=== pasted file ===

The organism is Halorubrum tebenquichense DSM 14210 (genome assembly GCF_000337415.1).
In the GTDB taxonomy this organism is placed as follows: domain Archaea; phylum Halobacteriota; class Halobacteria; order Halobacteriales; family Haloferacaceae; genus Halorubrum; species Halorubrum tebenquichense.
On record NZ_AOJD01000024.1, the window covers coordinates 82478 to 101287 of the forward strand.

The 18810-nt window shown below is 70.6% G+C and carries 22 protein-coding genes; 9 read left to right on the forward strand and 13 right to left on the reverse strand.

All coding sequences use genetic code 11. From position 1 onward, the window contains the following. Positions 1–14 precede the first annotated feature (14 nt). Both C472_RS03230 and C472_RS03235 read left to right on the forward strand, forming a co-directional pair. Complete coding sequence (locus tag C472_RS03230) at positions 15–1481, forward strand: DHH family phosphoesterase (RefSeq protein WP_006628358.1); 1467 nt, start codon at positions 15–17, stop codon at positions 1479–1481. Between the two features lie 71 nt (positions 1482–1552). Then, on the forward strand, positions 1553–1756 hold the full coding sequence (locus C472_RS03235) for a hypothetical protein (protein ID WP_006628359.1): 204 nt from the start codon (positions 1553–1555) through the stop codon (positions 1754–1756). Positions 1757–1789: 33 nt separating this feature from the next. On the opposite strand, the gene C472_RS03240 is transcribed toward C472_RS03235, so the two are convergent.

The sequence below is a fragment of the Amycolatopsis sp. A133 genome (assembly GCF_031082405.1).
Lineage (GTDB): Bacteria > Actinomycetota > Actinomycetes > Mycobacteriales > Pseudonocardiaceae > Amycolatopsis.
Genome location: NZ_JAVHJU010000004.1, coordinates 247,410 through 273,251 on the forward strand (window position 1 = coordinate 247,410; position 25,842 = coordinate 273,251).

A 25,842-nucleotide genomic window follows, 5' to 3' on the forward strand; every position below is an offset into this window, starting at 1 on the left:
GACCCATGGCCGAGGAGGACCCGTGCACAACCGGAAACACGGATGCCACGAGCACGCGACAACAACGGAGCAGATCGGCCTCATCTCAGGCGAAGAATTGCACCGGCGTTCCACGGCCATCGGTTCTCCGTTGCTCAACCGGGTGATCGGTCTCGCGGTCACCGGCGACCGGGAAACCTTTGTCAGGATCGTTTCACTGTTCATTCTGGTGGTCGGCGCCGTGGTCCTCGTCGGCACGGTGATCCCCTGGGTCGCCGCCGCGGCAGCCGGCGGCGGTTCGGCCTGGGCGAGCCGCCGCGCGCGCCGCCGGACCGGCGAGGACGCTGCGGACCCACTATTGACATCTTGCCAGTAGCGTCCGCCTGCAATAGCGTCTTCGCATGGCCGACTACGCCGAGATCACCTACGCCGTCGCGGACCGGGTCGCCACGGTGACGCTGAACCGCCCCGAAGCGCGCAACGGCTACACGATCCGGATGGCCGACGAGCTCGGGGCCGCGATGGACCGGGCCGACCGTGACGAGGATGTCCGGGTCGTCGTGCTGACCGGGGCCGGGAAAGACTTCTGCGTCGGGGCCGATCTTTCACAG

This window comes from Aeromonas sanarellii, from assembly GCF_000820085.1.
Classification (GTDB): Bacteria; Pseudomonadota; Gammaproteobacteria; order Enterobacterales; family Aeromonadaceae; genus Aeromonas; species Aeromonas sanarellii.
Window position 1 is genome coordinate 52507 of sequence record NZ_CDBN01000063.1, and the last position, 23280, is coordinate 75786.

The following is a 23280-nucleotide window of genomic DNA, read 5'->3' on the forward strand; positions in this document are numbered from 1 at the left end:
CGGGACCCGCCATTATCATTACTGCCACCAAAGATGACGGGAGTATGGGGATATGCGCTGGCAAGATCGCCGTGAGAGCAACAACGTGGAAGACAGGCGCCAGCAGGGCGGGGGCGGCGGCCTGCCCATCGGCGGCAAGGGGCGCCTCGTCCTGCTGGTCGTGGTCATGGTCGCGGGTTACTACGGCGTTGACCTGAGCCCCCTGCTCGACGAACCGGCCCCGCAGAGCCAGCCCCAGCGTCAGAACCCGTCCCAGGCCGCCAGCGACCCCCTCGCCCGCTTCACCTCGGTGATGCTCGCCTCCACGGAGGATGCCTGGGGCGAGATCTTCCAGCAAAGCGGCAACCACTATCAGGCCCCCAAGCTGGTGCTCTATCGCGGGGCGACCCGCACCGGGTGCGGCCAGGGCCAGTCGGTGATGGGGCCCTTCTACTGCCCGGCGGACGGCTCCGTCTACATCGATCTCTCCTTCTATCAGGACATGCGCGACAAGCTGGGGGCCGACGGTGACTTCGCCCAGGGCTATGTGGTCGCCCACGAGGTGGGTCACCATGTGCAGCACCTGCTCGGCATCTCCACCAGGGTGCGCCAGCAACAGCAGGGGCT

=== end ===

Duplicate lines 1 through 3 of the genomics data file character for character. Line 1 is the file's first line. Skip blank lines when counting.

The organism is Halorubrum tebenquichense DSM 14210 (genome assembly GCF_000337415.1).
In the GTDB taxonomy this organism is placed as follows: domain Archaea; phylum Halobacteriota; class Halobacteria; order Halobacteriales; family Haloferacaceae; genus Halorubrum; species Halorubrum tebenquichense.
On record NZ_AOJD01000024.1, the window covers coordinates 82478 to 101287 of the forward strand.